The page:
Premier Wayne Panton fired back in response to claims of division within his administration levelled by Opposition Leader Roy McTaggart during Thursday’s debate in Parliament on government’s Strategic Policy Statement.
“I want to assure the Leader of the Opposition, his colleagues and the people of this country that the PACT is intact,” Panton declared as he closed the debate on the SPS.
He said there are no divisions amongst PACT government members.
“They are just hard-working people. Yes, there may be occasional differences of opinions; that is as it should be. There are no extension cords over here. There is no one that will just ‘follow the leader’… Being a leader is a role that you earn and one… which you have to work to maintain,” Panton said.
McTaggart, in his contribution on Wednesday, was critical of the government’s SPS and its reopening plan. He also pointed to what he called “rumours” of division within the Panton camp.
However, Panton reminded McTaggart that he was part of the Progressives government that had members split away from its leadership.
“No group of individuals – whether it’s a coalition or a party or whatever – is immune from disagreement. But the heat of the level of disagreement amongst members in the Progressives was far greater at times than what I have experienced so far in discussions amongst members of the PACT government,” he countered.
He added that there is a “far greater commitment to our ideals and each other”.
Panton adds ‘meat to SPS bones’
The premier pledged to add more substance to the SPS after McTaggart, the George Town East MP, said in Parliament the day before that it needed “sufficient meat on the bone”.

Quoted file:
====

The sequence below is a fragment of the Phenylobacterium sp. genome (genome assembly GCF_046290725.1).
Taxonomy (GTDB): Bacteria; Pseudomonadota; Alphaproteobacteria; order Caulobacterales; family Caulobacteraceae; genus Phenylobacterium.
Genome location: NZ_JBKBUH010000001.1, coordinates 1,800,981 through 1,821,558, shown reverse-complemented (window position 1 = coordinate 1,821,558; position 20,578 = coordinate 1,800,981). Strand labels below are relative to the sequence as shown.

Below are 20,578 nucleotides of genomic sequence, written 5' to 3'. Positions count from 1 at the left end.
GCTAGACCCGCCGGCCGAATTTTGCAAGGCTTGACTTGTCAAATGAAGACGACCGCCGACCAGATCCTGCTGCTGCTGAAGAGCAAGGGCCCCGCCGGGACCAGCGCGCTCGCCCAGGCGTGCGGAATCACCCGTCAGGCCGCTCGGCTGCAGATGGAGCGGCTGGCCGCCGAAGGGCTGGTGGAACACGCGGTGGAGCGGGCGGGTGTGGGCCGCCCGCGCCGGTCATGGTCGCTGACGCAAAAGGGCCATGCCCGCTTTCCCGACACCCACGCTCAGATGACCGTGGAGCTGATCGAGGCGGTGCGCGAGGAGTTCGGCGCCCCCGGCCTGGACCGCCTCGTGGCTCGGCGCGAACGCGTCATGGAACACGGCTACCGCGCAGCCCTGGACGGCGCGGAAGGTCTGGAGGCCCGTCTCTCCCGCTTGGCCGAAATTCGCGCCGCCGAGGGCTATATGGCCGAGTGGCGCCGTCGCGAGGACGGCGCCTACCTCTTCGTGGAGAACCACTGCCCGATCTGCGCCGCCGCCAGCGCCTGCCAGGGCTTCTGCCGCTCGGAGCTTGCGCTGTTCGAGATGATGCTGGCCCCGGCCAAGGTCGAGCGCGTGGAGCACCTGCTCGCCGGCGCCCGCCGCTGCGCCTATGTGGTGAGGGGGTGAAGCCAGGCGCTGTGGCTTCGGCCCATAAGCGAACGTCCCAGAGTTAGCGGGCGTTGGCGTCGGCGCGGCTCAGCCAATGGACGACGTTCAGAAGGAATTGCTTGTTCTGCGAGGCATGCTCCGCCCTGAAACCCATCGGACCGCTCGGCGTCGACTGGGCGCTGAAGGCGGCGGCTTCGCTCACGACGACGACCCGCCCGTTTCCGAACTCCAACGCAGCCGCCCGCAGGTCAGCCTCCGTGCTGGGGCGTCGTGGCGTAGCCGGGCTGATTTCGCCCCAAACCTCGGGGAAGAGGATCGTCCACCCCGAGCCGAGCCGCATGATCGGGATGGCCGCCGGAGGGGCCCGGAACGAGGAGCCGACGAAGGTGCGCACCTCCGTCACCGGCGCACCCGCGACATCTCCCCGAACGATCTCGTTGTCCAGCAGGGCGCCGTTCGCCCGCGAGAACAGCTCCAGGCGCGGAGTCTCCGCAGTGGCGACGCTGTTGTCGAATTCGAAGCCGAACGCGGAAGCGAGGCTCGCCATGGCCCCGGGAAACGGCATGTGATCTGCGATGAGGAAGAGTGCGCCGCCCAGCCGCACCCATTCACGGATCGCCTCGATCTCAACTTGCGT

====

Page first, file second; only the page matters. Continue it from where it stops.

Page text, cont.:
Panton delved into the broad outcomes he had shared Wednesday in his presentation, although figures for the expenditures were not articulated.
Those numbers will be tackled when Finance Committee meets Tuesday at 10am.
He said safety was high on the list for all families and communities.
Panton said many concerned voices have been raised in the past few weeks regarding the “unsettling increase in gun violence”.
He said while shootings “historically were largely limited to specifically targeted individuals – [which is] no more acceptable – the violence has become more reckless with innocent bystanders being harmed.”
Climate of fear
This, he said, creates a climate of fear.
“We cannot have our people living in fear for their safety and that of their loved ones. We have made it a clear objective of the PACT government to create safer communities through direct and indirect interventions and approaches. We support neighbourhood watch programmes and encourage a culture of openness by urging communities to cooperate with the police,” he said.
He committed to delivering a modernised courts building and infrastructure to relieve current backlogs and meet future requirements. In addition, he called for a new fit-for-purpose prison “to fully address all security concerns and avoid overcrowding”.